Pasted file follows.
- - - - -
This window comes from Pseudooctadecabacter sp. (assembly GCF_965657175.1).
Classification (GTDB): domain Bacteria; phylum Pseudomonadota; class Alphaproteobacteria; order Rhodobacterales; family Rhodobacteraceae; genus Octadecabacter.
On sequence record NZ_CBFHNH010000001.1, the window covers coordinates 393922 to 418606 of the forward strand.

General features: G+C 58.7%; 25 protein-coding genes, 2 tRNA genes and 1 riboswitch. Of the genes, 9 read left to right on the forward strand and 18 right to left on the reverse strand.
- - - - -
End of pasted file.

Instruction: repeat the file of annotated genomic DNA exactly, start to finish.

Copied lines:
This window comes from Pseudooctadecabacter sp. (assembly GCF_965657175.1).
Classification (GTDB): domain Bacteria; phylum Pseudomonadota; class Alphaproteobacteria; order Rhodobacterales; family Rhodobacteraceae; genus Octadecabacter.
On sequence record NZ_CBFHNH010000001.1, the window covers coordinates 393922 to 418606 of the forward strand.

General features: G+C 58.7%; 25 protein-coding genes, 2 tRNA genes and 1 riboswitch. Of the genes, 9 read left to right on the forward strand and 18 right to left on the reverse strand.